Crackling, bristling chi filled the room, full of potential. His own chi swelled in his body, in his legs and fists. He retracted his chi, coiling it like a spring, compacting it so no one could steal it, yet keeping it loose enough to respond.
“No sign outside that says I can’t eat here,” Lee said calmly. “The owner doesn’t object to my presence either.”
Their chi was flaring red-hot, aggressive but unfocused. They liked to think of themselves as tough guys. That was the point of this confrontation, impressing onlookers and building a reputation.
Lee had killed harder men than these.
The lead troublemaker palmed a balled fist with a grin. “We say you can’t eat here, jaapjung. The Guild is only for hayen.”
“Eh, boy! You know who you’re talking to? He fought against the bakgwai in the I Chuan Uprising. What have you done? He’s more of a hayen than you!”
The crowd parted, revealing a grandfather, his back straight and voice clear, wiping his hands on his greasy apron.
Lee bowed to him. “Lam-gong, jousahn.”
Mr Lam chuckled. “See? He has more manners than you. And while his father might be a bakgwai, Detective Sergeant Thomas was a good man. He treated everyone fairly, hayen or bakgwai. And Lee does the same. He’s always welcome in my Guild, in my tea hall. What can you say for yourself, boy?”
Ethan Thomas Lee allowed his jacket to part, revealing a wink of his revolver’s grip. The quartet’s chi fled, leaving a thin, ghostly white pallor floating around them. Especially the leader. “I, uh, I—”
“I think you can find a cha teng more to your liking down on 18th Street,” Lee said quietly. “That’s where all the hayen go, right?”
The four men exchanged glances. The boss jerked his head at the door, and they marched out. The crackling chi went with them, and the air lightened. Bystanders returned to their business. Hands drifted away from weapons, and he followed. Lee relaxed his chi, letting it flow freely again.
“Thank you, Lam-gung.”
He waved his words away, looking down slightly. “Kids these days. When I was their age I knew my manners. Someone has to set them straight before they do something stupid. Come, let me take you to your seat.”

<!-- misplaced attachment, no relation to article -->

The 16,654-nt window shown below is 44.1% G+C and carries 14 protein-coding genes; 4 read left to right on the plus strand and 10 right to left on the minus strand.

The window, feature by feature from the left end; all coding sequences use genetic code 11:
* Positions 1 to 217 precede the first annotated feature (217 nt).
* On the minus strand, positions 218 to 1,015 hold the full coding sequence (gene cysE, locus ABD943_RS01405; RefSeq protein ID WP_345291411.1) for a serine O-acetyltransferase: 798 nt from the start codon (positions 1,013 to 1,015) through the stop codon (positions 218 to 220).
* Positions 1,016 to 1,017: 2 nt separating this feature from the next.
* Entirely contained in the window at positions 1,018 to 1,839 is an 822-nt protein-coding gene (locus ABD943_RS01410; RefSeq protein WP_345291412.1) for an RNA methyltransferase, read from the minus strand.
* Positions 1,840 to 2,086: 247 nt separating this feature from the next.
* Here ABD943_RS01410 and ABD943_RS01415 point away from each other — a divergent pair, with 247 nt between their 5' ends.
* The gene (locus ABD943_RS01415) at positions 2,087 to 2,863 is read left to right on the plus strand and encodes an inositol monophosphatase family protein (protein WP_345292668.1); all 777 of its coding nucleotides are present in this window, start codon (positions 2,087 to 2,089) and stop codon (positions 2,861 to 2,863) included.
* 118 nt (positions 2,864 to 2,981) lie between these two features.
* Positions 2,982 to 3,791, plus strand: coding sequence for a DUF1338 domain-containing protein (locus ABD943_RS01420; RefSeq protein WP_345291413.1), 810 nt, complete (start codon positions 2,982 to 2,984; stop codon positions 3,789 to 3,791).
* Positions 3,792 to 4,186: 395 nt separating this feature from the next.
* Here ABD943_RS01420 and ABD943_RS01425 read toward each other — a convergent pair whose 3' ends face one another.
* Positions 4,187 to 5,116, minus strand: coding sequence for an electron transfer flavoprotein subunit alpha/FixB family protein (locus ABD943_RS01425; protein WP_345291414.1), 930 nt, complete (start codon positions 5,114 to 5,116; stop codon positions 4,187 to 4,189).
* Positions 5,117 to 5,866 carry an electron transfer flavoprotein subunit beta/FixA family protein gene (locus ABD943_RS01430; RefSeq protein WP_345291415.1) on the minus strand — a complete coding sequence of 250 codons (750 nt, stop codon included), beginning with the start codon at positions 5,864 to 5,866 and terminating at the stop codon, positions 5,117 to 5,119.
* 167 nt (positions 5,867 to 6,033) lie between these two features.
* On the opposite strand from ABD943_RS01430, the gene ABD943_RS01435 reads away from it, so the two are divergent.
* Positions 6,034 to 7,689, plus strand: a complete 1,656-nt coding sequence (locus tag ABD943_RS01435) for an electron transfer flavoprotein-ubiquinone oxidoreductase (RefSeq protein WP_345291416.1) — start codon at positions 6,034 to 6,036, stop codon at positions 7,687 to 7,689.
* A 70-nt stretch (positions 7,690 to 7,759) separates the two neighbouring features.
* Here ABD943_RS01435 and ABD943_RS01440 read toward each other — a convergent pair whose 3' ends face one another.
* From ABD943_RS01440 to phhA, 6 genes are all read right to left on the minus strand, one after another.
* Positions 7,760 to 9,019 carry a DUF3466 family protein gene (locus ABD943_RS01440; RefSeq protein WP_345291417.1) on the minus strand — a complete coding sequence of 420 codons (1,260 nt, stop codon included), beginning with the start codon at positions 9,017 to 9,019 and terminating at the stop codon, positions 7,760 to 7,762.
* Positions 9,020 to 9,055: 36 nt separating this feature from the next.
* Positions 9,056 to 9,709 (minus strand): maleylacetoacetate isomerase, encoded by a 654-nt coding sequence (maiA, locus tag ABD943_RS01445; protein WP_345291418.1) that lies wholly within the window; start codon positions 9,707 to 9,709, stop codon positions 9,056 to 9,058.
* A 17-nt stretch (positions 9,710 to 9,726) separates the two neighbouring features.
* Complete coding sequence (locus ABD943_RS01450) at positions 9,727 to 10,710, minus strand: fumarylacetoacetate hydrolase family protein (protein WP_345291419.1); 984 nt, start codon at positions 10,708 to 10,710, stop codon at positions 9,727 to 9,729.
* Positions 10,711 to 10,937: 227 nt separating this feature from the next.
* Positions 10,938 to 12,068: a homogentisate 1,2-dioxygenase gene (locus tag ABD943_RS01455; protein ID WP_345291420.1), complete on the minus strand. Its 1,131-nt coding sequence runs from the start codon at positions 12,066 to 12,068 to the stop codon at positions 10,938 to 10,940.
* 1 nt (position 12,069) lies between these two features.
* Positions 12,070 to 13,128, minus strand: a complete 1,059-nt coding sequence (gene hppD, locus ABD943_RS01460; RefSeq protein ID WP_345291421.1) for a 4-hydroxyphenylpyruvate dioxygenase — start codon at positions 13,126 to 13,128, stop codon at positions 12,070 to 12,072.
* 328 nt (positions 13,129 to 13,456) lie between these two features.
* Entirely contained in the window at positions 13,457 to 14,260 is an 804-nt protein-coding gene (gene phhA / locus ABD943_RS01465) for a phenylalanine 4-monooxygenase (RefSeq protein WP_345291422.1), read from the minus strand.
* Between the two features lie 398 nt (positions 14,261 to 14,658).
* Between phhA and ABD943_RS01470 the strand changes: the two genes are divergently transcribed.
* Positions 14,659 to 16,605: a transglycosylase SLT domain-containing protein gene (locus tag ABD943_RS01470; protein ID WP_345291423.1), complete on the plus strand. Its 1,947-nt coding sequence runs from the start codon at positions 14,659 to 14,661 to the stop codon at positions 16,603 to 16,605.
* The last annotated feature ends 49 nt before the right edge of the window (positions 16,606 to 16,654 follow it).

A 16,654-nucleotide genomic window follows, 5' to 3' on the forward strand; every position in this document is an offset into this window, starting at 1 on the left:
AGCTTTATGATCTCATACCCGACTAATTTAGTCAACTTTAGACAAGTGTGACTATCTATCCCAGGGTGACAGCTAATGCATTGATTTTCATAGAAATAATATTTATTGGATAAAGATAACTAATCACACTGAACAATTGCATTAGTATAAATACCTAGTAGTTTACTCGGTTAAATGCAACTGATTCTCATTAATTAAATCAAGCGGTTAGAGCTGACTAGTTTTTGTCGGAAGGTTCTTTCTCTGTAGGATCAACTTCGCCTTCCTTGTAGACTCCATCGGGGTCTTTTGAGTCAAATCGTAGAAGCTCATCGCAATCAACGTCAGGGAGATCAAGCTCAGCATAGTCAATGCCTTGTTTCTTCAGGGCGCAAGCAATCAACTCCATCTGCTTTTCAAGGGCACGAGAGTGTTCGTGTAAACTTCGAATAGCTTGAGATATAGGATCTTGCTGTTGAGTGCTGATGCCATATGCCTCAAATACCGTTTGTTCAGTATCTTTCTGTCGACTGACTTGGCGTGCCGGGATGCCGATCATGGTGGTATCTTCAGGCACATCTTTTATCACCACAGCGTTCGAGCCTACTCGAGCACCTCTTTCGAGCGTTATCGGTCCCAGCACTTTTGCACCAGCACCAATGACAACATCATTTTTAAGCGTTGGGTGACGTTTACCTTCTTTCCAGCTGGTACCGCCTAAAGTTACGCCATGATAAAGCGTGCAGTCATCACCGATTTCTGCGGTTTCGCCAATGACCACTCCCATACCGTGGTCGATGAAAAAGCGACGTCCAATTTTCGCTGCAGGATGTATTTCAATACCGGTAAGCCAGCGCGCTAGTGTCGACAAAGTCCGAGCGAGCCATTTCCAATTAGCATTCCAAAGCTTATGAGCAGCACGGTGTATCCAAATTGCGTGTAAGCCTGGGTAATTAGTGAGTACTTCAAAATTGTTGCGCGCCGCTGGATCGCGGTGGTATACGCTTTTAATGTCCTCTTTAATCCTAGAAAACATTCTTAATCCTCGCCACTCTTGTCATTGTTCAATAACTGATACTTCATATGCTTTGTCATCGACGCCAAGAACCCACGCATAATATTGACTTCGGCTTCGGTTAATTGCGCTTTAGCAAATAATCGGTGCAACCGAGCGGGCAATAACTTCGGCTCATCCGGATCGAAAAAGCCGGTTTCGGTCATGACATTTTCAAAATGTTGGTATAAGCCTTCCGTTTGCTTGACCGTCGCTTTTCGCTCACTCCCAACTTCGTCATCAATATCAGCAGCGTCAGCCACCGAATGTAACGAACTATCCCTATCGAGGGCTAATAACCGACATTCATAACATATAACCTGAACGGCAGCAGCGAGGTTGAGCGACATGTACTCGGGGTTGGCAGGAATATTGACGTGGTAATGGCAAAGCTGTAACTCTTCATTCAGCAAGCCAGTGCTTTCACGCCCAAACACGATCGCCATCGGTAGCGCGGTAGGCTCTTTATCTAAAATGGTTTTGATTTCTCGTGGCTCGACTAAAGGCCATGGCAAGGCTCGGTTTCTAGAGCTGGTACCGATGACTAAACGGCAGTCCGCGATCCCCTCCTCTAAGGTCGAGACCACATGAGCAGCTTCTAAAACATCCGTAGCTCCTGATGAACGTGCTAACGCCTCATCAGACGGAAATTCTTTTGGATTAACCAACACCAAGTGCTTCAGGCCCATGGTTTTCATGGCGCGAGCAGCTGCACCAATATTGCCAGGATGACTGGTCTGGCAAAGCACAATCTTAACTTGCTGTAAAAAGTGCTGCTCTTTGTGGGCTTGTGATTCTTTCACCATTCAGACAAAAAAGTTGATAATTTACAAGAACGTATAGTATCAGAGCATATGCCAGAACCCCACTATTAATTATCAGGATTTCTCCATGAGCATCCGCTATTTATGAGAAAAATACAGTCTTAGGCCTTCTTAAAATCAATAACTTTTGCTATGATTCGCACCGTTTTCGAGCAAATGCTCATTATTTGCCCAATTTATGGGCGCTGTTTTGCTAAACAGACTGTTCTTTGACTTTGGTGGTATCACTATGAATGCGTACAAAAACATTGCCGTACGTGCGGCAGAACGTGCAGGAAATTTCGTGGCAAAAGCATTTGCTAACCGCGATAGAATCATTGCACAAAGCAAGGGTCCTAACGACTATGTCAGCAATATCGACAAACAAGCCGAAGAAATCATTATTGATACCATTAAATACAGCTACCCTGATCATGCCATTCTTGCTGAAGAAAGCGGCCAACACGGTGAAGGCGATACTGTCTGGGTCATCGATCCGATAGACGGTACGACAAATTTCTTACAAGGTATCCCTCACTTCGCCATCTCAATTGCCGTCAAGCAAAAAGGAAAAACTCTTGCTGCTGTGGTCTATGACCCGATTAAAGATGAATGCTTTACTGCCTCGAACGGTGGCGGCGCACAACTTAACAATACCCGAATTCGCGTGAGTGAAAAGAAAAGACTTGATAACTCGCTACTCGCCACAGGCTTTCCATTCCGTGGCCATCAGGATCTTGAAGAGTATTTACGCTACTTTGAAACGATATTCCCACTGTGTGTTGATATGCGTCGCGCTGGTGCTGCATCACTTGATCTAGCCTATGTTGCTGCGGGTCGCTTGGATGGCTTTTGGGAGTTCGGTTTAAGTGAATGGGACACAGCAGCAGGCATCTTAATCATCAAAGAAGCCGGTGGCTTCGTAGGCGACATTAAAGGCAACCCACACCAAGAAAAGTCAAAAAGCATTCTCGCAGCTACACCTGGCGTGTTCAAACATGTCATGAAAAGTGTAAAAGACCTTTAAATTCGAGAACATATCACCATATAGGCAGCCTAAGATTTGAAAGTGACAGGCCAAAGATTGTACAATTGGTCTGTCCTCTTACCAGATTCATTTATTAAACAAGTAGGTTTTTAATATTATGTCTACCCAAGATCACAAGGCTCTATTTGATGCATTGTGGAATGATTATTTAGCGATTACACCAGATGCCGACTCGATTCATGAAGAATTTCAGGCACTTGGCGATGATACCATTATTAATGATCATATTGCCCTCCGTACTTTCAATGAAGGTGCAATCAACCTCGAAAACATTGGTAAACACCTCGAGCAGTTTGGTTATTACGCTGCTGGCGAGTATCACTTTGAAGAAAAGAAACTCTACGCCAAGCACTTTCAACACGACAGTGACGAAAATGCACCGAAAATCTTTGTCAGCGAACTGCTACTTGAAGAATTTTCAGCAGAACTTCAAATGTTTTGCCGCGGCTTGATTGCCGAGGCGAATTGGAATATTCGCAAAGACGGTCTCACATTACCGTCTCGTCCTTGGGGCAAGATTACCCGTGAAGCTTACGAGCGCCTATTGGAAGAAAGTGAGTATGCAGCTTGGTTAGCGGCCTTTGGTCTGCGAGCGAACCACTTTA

They occupied the table where the four once sat. “Standards must be slipping,” Lee said. “We never had trouble like that before.”
Lam sighed. “The Guild is expanding, and it needs money. These days, they’re accepting anyone who can afford the membership fees and isn’t a member of a secret society. Idiots like them are becoming more commonplace.”
“That’s gonna bite Management in the arse someday.”
“Indeed. But come. You didn’t come all the way here just to talk about our internal politics, did you?” Lam grabbed the menu from its holder, pushing it towards Lee. “Come, tell me what you want. We’ve expanded the menu since you were here last.”
The menu was indeed thicker and larger than before. It even had clear photographs of some of the more popular meals. Including…
“You’re serving Western food now?”
This close to the kitchen, he could smell the grease and the sizzling pork.
“Times change. Tastes change. Nowadays, with the bakgwai coming back, every cha teng must have bakgwai food. Even in the Risk taker’s Guild.”
“In that case, I must try your Western breakfast.”
At a full liang, it was twice as expensive as the dearest local breakfast and out of the reach of most workingmen. But a man only lives so long, and risk takers weren’t ordinary workers.
“Coffee or tea?”
“Green tea.” He couldn’t stand coffee.
Lam nodded. “Excellent. By the way…there’s a job available. Just for you.”
Trust Lam to kill several birds with one stone. In theory, the Jobs Hall was the heart of the Guild. The walls were lined with boards where posters advertised positions and skills. There was always work for people who knew how to handle themselves. But there were jobs, and there were jobs. Some jobs were available only if you know the right people. Like Lam.
“What kind of job is it?”
Lam tapped his fingers against the table in a ragged rhythm. “A merchant is looking for caravan guards. He’s going to the interior of the Northeast Province. Bandit territory. Some action is expected.”
Lee raised an eyebrow. “Sounds like an ordinary job.”
“He’s looking for special talent. Someone who speaks Kuoyü or the northern dialects. Someone with experience guarding convoys and can be counted on to be discreet.” A long pause. Lam looked into Lee’s eyes. “Someone who knows wuchishu.”
The last phrase was in Kuoyü, the national language. It was a modern term, referring to the martial use of chi. Lee’s lips twitched. “Interesting. Did he explain why?”
“He told me he’s carrying valuable cargo—no, he didn’t say what it was—and needs an edge against the bandits.” Lam leaned forward. “And another thing. There are rumours Yematai is sending spies across the border from Chüsenkuo to stir up the local bandits and make life difficult.”
“Je do saat yan?” Meaning: borrowing a knife to kill someone. Or in this case, proxy war.
“Maybe. Yematai has always maintained that the Northeast Province belongs to them. I’ve also heard that Yemai troops have been seen in the area, on the wrong side of the border. If an risk taker encountered a Yemai spy, and something unfortunate happened to the Yemai, I don’t think the police or Imperial Guard will look too deeply into the matter.”
“Is that right?” Lee shrugged. “Well, I’ve never been to the Northeast before. Tell me about the client.” Lam stood, clapping Lee’s shoulder. “Come, I’ll get your food first. We talk later.”